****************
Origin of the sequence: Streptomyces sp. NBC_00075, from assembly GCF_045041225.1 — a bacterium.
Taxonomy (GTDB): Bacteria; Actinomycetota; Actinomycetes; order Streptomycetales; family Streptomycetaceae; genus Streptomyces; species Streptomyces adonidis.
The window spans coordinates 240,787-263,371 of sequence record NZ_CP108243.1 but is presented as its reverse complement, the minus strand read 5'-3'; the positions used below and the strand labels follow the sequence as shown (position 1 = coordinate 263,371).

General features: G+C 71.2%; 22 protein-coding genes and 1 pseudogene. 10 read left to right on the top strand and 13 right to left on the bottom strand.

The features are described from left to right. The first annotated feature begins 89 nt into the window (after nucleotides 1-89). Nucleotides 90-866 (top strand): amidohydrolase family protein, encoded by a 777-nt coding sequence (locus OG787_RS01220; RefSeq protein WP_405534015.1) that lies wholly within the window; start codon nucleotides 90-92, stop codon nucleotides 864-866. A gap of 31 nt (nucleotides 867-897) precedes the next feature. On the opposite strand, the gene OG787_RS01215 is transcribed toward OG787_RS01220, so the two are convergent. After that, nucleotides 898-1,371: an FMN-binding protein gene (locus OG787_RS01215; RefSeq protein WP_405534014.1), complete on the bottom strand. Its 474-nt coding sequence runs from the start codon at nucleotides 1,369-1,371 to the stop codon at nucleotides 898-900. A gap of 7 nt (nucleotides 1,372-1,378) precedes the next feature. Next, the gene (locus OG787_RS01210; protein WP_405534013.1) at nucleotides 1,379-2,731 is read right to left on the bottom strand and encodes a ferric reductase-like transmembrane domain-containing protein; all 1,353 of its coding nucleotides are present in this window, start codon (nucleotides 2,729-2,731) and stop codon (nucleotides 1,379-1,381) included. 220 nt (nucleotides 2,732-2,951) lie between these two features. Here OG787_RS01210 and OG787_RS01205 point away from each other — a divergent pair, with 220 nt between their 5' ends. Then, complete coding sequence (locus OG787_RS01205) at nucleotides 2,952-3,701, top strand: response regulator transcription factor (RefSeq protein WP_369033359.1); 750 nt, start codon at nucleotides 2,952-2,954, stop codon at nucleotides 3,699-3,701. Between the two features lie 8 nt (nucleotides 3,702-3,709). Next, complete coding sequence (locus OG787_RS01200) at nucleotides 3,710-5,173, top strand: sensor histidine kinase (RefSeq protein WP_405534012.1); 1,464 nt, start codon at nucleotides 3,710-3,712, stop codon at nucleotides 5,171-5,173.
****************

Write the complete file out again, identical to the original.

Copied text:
Origin of the sequence: Streptomyces sp. NBC_00075, from assembly GCF_045041225.1 — a bacterium.
Taxonomy (GTDB): Bacteria; Actinomycetota; Actinomycetes; order Streptomycetales; family Streptomycetaceae; genus Streptomyces; species Streptomyces adonidis.
The window spans coordinates 240,787-263,371 of sequence record NZ_CP108243.1 but is presented as its reverse complement, the minus strand read 5'-3'; the positions used below and the strand labels follow the sequence as shown (position 1 = coordinate 263,371).

General features: G+C 71.2%; 22 protein-coding genes and 1 pseudogene. 10 read left to right on the top strand and 13 right to left on the bottom strand.

The features are described from left to right. The first annotated feature begins 89 nt into the window (after nucleotides 1-89). Nucleotides 90-866 (top strand): amidohydrolase family protein, encoded by a 777-nt coding sequence (locus OG787_RS01220; RefSeq protein WP_405534015.1) that lies wholly within the window; start codon nucleotides 90-92, stop codon nucleotides 864-866. A gap of 31 nt (nucleotides 867-897) precedes the next feature. On the opposite strand, the gene OG787_RS01215 is transcribed toward OG787_RS01220, so the two are convergent. After that, nucleotides 898-1,371: an FMN-binding protein gene (locus OG787_RS01215; RefSeq protein WP_405534014.1), complete on the bottom strand. Its 474-nt coding sequence runs from the start codon at nucleotides 1,369-1,371 to the stop codon at nucleotides 898-900. A gap of 7 nt (nucleotides 1,372-1,378) precedes the next feature. Next, the gene (locus OG787_RS01210; protein WP_405534013.1) at nucleotides 1,379-2,731 is read right to left on the bottom strand and encodes a ferric reductase-like transmembrane domain-containing protein; all 1,353 of its coding nucleotides are present in this window, start codon (nucleotides 2,729-2,731) and stop codon (nucleotides 1,379-1,381) included. 220 nt (nucleotides 2,732-2,951) lie between these two features. Here OG787_RS01210 and OG787_RS01205 point away from each other — a divergent pair, with 220 nt between their 5' ends. Then, complete coding sequence (locus OG787_RS01205) at nucleotides 2,952-3,701, top strand: response regulator transcription factor (RefSeq protein WP_369033359.1); 750 nt, start codon at nucleotides 2,952-2,954, stop codon at nucleotides 3,699-3,701. Between the two features lie 8 nt (nucleotides 3,702-3,709). Next, complete coding sequence (locus OG787_RS01200) at nucleotides 3,710-5,173, top strand: sensor histidine kinase (RefSeq protein WP_405534012.1); 1,464 nt, start codon at nucleotides 3,710-3,712, stop codon at nucleotides 5,171-5,173.